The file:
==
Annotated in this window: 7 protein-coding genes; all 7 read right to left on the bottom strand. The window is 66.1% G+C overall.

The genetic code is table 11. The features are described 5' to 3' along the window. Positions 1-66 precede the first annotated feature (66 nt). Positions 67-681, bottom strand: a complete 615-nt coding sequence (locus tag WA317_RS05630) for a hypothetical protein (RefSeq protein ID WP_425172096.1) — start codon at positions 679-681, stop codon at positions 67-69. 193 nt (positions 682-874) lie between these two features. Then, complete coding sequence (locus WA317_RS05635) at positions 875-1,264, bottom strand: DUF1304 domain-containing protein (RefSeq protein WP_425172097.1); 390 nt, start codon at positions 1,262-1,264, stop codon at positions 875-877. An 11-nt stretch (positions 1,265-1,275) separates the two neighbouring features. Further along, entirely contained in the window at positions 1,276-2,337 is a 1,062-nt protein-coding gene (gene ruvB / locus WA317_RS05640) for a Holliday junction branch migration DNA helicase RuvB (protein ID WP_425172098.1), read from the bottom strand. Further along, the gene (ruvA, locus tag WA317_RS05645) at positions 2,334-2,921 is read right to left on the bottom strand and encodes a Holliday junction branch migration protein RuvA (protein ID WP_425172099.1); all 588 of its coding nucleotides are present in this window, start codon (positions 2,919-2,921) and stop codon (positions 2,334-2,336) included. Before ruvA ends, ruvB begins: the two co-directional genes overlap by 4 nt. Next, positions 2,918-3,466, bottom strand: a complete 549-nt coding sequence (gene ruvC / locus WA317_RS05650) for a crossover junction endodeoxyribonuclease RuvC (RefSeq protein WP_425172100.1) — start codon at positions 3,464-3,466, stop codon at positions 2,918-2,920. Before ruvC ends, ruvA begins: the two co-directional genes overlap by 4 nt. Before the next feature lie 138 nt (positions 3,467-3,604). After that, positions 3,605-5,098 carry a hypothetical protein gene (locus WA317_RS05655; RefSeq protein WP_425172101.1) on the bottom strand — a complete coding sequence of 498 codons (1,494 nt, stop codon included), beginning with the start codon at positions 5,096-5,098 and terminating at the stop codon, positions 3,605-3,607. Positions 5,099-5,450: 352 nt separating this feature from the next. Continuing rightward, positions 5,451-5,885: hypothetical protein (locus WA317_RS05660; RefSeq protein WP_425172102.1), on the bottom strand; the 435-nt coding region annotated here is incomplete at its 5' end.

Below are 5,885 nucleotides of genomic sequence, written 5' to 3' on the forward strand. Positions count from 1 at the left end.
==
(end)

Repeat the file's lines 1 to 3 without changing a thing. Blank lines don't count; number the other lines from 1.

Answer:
Annotated in this window: 7 protein-coding genes; all 7 read right to left on the bottom strand. The window is 66.1% G+C overall.

The genetic code is table 11. The features are described 5' to 3' along the window. Positions 1-66 precede the first annotated feature (66 nt). Positions 67-681, bottom strand: a complete 615-nt coding sequence (locus tag WA317_RS05630) for a hypothetical protein (RefSeq protein ID WP_425172096.1) — start codon at positions 679-681, stop codon at positions 67-69. 193 nt (positions 682-874) lie between these two features. Then, complete coding sequence (locus WA317_RS05635) at positions 875-1,264, bottom strand: DUF1304 domain-containing protein (RefSeq protein WP_425172097.1); 390 nt, start codon at positions 1,262-1,264, stop codon at positions 875-877. An 11-nt stretch (positions 1,265-1,275) separates the two neighbouring features. Further along, entirely contained in the window at positions 1,276-2,337 is a 1,062-nt protein-coding gene (gene ruvB / locus WA317_RS05640) for a Holliday junction branch migration DNA helicase RuvB (protein ID WP_425172098.1), read from the bottom strand. Further along, the gene (ruvA, locus tag WA317_RS05645) at positions 2,334-2,921 is read right to left on the bottom strand and encodes a Holliday junction branch migration protein RuvA (protein ID WP_425172099.1); all 588 of its coding nucleotides are present in this window, start codon (positions 2,919-2,921) and stop codon (positions 2,334-2,336) included. Before ruvA ends, ruvB begins: the two co-directional genes overlap by 4 nt. Next, positions 2,918-3,466, bottom strand: a complete 549-nt coding sequence (gene ruvC / locus WA317_RS05650) for a crossover junction endodeoxyribonuclease RuvC (RefSeq protein WP_425172100.1) — start codon at positions 3,464-3,466, stop codon at positions 2,918-2,920. Before ruvC ends, ruvA begins: the two co-directional genes overlap by 4 nt. Before the next feature lie 138 nt (positions 3,467-3,604). After that, positions 3,605-5,098 carry a hypothetical protein gene (locus WA317_RS05655; RefSeq protein WP_425172101.1) on the bottom strand — a complete coding sequence of 498 codons (1,494 nt, stop codon included), beginning with the start codon at positions 5,096-5,098 and terminating at the stop codon, positions 3,605-3,607. Positions 5,099-5,450: 352 nt separating this feature from the next. Continuing rightward, positions 5,451-5,885: hypothetical protein (locus WA317_RS05660; RefSeq protein WP_425172102.1), on the bottom strand; the 435-nt coding region annotated here is incomplete at its 5' end.

Below are 5,885 nucleotides of genomic sequence, written 5' to 3' on the forward strand. Positions count from 1 at the left end.